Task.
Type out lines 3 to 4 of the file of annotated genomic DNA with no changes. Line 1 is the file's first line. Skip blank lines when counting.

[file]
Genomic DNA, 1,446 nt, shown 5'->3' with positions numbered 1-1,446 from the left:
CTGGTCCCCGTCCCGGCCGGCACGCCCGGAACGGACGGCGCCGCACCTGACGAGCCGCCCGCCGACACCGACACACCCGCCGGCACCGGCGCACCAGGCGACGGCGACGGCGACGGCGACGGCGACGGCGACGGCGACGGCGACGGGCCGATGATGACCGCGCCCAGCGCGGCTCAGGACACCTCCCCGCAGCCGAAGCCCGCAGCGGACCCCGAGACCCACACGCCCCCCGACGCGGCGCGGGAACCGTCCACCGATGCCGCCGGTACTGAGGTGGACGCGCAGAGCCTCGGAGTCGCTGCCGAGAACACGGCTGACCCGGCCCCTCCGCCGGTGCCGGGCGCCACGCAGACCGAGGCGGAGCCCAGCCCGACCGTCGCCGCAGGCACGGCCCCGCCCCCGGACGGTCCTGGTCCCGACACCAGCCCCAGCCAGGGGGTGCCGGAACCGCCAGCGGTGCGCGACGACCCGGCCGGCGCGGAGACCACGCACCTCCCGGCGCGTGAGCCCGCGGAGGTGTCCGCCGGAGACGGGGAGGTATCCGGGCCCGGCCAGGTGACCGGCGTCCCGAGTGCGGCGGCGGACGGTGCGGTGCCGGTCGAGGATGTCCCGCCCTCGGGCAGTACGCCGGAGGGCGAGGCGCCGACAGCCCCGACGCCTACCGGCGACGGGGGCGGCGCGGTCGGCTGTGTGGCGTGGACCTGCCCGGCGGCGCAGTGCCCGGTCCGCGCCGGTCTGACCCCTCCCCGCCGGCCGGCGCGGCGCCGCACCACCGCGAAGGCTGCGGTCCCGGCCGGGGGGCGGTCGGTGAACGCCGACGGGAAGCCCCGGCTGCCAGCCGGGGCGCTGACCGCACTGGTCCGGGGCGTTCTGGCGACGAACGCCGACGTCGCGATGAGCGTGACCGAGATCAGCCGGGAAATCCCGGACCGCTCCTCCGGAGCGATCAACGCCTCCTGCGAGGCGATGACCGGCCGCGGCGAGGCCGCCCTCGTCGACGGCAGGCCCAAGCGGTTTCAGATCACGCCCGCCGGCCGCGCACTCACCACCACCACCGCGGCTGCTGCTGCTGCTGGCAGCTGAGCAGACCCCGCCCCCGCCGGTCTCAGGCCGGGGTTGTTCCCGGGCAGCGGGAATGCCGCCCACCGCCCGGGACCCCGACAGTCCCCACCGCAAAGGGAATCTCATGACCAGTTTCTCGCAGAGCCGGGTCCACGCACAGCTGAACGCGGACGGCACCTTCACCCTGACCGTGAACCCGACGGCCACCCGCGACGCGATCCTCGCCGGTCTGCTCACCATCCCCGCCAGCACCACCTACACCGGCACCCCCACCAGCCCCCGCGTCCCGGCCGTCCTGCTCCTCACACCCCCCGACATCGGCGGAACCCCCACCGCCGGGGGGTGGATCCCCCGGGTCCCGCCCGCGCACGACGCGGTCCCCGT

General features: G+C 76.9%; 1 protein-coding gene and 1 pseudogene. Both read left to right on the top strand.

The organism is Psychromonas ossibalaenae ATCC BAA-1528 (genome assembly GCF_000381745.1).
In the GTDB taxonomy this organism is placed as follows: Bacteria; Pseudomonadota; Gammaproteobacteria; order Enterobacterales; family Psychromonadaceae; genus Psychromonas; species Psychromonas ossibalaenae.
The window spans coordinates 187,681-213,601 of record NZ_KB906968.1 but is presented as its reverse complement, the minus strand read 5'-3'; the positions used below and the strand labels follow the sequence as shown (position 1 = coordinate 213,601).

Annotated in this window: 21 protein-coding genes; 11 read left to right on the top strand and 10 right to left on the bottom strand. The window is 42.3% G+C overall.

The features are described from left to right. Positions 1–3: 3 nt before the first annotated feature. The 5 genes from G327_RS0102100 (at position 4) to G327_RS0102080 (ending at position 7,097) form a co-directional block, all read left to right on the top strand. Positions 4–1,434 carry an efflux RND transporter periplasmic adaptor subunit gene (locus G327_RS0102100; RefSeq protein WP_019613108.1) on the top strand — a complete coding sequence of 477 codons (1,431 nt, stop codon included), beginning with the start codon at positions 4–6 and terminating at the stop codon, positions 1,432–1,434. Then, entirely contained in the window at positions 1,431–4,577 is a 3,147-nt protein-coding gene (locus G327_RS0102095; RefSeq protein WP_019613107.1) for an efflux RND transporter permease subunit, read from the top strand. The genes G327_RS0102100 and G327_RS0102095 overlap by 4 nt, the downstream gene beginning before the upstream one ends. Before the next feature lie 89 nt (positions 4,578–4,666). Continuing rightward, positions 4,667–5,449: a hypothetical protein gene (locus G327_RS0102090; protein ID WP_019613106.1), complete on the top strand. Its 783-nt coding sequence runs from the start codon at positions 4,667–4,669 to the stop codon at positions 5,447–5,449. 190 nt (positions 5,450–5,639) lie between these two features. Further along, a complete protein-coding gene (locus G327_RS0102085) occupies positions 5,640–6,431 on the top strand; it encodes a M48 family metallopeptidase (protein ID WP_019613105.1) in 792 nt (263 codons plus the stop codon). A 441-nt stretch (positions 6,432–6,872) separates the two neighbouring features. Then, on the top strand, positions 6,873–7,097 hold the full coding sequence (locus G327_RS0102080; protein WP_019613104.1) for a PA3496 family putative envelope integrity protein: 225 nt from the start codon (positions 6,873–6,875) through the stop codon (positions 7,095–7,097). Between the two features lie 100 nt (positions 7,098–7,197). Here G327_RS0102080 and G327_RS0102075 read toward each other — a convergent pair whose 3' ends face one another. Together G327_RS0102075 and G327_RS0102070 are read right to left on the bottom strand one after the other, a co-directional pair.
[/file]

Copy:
General features: G+C 76.9%; 1 protein-coding gene and 1 pseudogene. Both read left to right on the top strand.

The organism is Psychromonas ossibalaenae ATCC BAA-1528 (genome assembly GCF_000381745.1).